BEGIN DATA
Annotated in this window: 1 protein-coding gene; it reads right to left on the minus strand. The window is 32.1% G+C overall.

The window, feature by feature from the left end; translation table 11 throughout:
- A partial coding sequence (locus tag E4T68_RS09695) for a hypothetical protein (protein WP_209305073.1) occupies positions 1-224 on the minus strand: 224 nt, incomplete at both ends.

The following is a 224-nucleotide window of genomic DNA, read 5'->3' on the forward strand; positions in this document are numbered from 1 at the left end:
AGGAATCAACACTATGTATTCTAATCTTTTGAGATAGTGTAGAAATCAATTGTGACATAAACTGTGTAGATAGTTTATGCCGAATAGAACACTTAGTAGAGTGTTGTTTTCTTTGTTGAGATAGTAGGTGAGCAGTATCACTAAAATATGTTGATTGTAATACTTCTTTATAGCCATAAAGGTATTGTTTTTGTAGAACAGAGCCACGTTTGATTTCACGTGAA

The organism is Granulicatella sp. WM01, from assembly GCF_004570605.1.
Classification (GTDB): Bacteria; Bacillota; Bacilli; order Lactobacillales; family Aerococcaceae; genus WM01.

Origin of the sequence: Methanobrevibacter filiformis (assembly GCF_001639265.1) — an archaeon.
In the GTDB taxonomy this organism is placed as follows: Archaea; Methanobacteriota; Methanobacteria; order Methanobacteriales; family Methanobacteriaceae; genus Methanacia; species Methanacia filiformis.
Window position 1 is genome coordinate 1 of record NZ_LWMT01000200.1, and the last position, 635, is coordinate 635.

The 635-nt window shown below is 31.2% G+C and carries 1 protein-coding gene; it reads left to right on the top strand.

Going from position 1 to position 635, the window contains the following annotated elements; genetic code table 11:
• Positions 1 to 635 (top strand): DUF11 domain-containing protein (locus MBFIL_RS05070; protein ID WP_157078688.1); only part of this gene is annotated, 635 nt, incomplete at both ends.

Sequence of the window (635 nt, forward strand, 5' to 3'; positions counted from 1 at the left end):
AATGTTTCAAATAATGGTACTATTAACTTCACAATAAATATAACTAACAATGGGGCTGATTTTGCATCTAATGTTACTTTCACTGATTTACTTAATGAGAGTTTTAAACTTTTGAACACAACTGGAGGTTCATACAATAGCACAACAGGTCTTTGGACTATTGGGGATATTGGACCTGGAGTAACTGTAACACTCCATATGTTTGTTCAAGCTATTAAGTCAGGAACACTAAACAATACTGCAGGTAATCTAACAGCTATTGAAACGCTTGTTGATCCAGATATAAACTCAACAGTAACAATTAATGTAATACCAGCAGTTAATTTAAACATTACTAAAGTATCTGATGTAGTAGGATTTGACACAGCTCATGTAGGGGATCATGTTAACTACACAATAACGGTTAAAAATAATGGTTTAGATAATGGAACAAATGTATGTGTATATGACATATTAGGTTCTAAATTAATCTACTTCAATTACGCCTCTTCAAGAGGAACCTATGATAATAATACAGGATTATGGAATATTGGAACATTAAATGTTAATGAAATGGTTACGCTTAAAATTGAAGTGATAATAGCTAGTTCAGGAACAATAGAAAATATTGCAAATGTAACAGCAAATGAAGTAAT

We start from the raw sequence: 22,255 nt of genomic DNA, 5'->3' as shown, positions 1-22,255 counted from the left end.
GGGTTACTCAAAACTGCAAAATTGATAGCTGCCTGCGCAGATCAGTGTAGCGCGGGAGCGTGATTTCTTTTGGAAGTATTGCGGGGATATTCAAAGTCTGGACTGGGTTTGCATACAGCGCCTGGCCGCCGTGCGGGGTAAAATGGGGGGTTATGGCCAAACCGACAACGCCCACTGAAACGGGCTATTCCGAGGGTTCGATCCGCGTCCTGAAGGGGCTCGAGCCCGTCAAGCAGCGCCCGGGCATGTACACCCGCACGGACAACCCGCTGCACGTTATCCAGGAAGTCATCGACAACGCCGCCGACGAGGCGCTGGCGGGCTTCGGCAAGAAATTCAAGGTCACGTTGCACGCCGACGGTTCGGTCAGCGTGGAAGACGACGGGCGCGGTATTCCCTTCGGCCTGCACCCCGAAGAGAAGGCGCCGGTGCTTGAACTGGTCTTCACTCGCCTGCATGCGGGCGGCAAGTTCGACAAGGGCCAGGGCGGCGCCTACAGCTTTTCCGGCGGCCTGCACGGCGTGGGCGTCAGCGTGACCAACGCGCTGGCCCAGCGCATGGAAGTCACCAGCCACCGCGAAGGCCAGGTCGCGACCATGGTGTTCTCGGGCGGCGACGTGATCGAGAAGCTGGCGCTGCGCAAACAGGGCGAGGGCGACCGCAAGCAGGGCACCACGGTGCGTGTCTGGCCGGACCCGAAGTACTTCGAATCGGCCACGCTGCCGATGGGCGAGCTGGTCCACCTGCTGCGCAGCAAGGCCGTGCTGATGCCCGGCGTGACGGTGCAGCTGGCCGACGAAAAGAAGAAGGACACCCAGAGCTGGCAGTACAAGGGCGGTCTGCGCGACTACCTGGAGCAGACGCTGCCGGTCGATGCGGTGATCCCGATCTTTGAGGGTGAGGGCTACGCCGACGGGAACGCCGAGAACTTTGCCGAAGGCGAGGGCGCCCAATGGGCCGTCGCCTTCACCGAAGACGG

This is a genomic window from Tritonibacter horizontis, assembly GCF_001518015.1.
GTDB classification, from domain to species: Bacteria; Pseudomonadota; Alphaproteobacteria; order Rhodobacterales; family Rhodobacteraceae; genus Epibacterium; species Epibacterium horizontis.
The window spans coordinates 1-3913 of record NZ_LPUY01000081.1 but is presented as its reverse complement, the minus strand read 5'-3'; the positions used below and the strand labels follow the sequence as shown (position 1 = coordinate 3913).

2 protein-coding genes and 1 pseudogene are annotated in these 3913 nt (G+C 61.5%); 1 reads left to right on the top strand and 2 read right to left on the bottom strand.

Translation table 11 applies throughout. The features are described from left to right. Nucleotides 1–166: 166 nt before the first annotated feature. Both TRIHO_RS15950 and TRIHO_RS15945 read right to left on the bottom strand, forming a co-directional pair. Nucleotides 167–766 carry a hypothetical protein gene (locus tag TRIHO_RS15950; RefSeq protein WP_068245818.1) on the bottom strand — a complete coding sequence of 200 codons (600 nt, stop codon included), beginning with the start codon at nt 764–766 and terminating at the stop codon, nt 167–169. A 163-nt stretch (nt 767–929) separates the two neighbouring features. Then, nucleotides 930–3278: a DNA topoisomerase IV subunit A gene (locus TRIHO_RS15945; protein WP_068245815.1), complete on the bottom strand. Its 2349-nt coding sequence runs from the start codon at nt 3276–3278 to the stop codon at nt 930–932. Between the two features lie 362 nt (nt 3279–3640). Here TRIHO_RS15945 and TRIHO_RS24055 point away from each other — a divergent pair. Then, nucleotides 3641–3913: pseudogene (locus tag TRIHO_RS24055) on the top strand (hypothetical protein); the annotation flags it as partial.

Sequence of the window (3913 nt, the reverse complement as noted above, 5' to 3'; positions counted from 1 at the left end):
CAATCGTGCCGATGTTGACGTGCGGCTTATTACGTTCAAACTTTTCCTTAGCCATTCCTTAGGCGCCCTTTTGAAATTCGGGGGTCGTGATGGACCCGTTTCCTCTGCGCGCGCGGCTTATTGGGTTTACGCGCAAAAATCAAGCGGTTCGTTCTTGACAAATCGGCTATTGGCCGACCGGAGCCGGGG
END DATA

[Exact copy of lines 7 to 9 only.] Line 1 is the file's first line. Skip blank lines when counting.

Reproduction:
Classification (GTDB): Bacteria; Bacillota; Bacilli; order Lactobacillales; family Aerococcaceae; genus WM01.

Origin of the sequence: Methanobrevibacter filiformis (assembly GCF_001639265.1) — an archaeon.
In the GTDB taxonomy this organism is placed as follows: Archaea; Methanobacteriota; Methanobacteria; order Methanobacteriales; family Methanobacteriaceae; genus Methanacia; species Methanacia filiformis.